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An Heroic Ministry
Verse of the day
YWI - working with...
YWI is pleased to work in association with
Fuller Youth Institute, US
Sophia Network, UK
‘It’s not fair!’ is a cry we hear all too often from teenagers. While it’s easy to put this phrase in the box with other adolescent stereotypes, it’s worth bearing in mind that young people have a keen sense of justice and a fresh perspective on our world. If this is the ‘justice generation’, then youth workers have a crucial role in helping train them to see real injustice and to play their part in overcoming it.
Often it is too easy to tell young people about injustice, as if they don’t experience or witness it in their own lives. While it is valid to discuss worldwide issues and social injustices with our youth groups, if we want young people to become agents of change in our society, to ‘act justly, love mercy and walk humbly’, then we need to hear where they see and experience injustice and work through how they can act in those situations.
What is injustice?
Not to disregard the global picture. Overwhelmingly, all the young people I spoke to defined injustice as exploitation and corruption – the exploitation of people for the selfish gain of others, the result of a world corrupted since Adam and Eve and doomed to be filled with vast, and in some ways unassailable, inequalities.
For such a materially wealthy and comfortable generation, some young people are strikingly aware of the poverty gap, of how much the Western world has and how this deprives other nations. Sam, aged 15, explains her view: ‘First world countries have wealth in food and riches and third world countries struggle to provide these things for their families. As a result of our greed many poverty stricken people are deprived of basic human needs. It is not fair that some people have lots and some people have little, it should be shared between us all. I know this is an ideal but it isn’t right that this inequality takes place in the world. Why are first world countries more important than third and why should they get dealt the bum card over us?’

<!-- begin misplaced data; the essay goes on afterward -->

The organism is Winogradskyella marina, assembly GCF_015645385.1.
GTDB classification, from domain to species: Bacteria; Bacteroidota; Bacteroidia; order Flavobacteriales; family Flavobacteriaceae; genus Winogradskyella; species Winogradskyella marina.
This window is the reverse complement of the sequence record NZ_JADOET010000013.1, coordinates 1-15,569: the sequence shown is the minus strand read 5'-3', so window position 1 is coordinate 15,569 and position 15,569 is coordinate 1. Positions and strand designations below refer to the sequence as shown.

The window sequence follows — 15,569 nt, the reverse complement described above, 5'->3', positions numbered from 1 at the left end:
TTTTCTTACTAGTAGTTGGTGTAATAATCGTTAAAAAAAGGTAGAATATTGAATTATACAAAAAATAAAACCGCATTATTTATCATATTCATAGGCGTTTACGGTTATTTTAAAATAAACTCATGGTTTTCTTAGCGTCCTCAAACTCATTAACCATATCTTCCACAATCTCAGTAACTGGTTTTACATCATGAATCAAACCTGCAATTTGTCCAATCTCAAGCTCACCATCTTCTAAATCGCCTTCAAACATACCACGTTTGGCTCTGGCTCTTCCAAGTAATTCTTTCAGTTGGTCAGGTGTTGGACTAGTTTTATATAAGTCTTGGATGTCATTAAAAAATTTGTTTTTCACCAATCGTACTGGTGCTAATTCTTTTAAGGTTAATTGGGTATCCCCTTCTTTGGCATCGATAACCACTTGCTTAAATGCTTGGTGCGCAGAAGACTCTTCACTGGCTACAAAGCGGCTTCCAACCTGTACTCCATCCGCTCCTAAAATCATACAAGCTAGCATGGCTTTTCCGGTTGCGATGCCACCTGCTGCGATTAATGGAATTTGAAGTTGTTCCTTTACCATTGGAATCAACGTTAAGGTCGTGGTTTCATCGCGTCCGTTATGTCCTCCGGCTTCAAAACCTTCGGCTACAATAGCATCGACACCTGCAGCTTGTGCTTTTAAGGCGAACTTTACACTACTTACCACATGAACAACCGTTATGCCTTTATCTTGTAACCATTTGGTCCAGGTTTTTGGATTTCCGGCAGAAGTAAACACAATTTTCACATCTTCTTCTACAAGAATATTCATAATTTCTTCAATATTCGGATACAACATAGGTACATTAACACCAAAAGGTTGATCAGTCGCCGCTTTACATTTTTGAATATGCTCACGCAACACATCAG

Young people can also see how different justice issues connect up – the need to earn money leads people to take jobs where they are exploited, for example, in sweat shops. Josh, aged 16, believes that abuse of people is the greatest injustice in our world. He says: ‘Exploitation makes the rich richer and the poor poorer, which doesn’t make sense. We live in a more economically developed country so we should be paying them money because they don’t have money and we have lots.’ Freddy, aged 12, linked lack of opportunities and basic resources to a desperation to reach the West which feeds a huge people trafficking ‘industry’. He says: ‘People trafficking is wrong because the slave trade was abolished years ago. But people trafficking and prostitution still exists today.’ These aren’t glib or factual statements, but outraged responses to what they see on the news and learn about in school and church.